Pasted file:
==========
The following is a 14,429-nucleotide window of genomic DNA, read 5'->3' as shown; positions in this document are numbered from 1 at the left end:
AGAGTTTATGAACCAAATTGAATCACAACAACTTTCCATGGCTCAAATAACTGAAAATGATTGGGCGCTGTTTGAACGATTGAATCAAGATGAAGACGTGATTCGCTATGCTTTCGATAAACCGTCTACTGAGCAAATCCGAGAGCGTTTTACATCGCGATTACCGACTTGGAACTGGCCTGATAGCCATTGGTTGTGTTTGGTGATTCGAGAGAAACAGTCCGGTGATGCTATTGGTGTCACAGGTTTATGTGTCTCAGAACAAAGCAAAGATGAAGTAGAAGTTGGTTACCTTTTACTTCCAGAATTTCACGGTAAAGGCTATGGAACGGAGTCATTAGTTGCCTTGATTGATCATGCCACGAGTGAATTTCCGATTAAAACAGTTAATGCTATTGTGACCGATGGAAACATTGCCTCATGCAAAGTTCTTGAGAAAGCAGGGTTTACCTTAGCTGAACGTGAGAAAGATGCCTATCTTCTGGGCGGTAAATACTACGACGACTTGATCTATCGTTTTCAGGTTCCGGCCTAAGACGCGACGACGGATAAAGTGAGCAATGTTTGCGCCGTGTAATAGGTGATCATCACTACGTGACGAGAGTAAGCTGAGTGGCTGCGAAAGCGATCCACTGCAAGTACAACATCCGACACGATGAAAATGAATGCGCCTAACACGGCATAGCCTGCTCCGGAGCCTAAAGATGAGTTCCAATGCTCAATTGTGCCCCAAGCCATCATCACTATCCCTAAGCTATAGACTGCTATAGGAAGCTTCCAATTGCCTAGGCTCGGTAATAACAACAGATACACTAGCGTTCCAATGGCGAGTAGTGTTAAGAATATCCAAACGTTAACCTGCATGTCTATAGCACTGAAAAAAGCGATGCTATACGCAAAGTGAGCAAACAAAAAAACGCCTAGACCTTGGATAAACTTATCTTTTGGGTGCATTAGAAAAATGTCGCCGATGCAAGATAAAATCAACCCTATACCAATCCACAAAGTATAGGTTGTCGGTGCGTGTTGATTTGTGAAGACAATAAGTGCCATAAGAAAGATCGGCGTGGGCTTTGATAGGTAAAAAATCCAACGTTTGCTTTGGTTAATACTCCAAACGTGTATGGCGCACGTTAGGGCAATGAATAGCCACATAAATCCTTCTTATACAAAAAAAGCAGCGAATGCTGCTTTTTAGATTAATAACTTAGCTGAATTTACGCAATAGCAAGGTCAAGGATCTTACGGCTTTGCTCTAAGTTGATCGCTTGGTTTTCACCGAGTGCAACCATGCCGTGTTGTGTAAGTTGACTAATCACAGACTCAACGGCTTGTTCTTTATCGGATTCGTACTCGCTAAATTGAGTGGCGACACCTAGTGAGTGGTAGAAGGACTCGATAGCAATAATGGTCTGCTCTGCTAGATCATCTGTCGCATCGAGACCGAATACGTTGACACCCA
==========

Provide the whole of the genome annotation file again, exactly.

The following is a 14,429-nucleotide window of genomic DNA, read 5'->3' as shown; positions in this document are numbered from 1 at the left end:
AGAGTTTATGAACCAAATTGAATCACAACAACTTTCCATGGCTCAAATAACTGAAAATGATTGGGCGCTGTTTGAACGATTGAATCAAGATGAAGACGTGATTCGCTATGCTTTCGATAAACCGTCTACTGAGCAAATCCGAGAGCGTTTTACATCGCGATTACCGACTTGGAACTGGCCTGATAGCCATTGGTTGTGTTTGGTGATTCGAGAGAAACAGTCCGGTGATGCTATTGGTGTCACAGGTTTATGTGTCTCAGAACAAAGCAAAGATGAAGTAGAAGTTGGTTACCTTTTACTTCCAGAATTTCACGGTAAAGGCTATGGAACGGAGTCATTAGTTGCCTTGATTGATCATGCCACGAGTGAATTTCCGATTAAAACAGTTAATGCTATTGTGACCGATGGAAACATTGCCTCATGCAAAGTTCTTGAGAAAGCAGGGTTTACCTTAGCTGAACGTGAGAAAGATGCCTATCTTCTGGGCGGTAAATACTACGACGACTTGATCTATCGTTTTCAGGTTCCGGCCTAAGACGCGACGACGGATAAAGTGAGCAATGTTTGCGCCGTGTAATAGGTGATCATCACTACGTGACGAGAGTAAGCTGAGTGGCTGCGAAAGCGATCCACTGCAAGTACAACATCCGACACGATGAAAATGAATGCGCCTAACACGGCATAGCCTGCTCCGGAGCCTAAAGATGAGTTCCAATGCTCAATTGTGCCCCAAGCCATCATCACTATCCCTAAGCTATAGACTGCTATAGGAAGCTTCCAATTGCCTAGGCTCGGTAATAACAACAGATACACTAGCGTTCCAATGGCGAGTAGTGTTAAGAATATCCAAACGTTAACCTGCATGTCTATAGCACTGAAAAAAGCGATGCTATACGCAAAGTGAGCAAACAAAAAAACGCCTAGACCTTGGATAAACTTATCTTTTGGGTGCATTAGAAAAATGTCGCCGATGCAAGATAAAATCAACCCTATACCAATCCACAAAGTATAGGTTGTCGGTGCGTGTTGATTTGTGAAGACAATAAGTGCCATAAGAAAGATCGGCGTGGGCTTTGATAGGTAAAAAATCCAACGTTTGCTTTGGTTAATACTCCAAACGTGTATGGCGCACGTTAGGGCAATGAATAGCCACATAAATCCTTCTTATACAAAAAAAGCAGCGAATGCTGCTTTTTAGATTAATAACTTAGCTGAATTTACGCAATAGCAAGGTCAAGGATCTTACGGCTTTGCTCTAAGTTGATCGCTTGGTTTTCACCGAGTGCAACCATGCCGTGTTGTGTAAGTTGACTAATCACAGACTCAACGGCTTGTTCTTTATCGGATTCGTACTCGCTAAATTGAGTGGCGACACCTAGTGAGTGGTAGAAGGACTCGATAGCAATAATGGTCTGCTCTGCTAGATCATCTGTCGCATCGAGACCGAATACGTTGACACCCA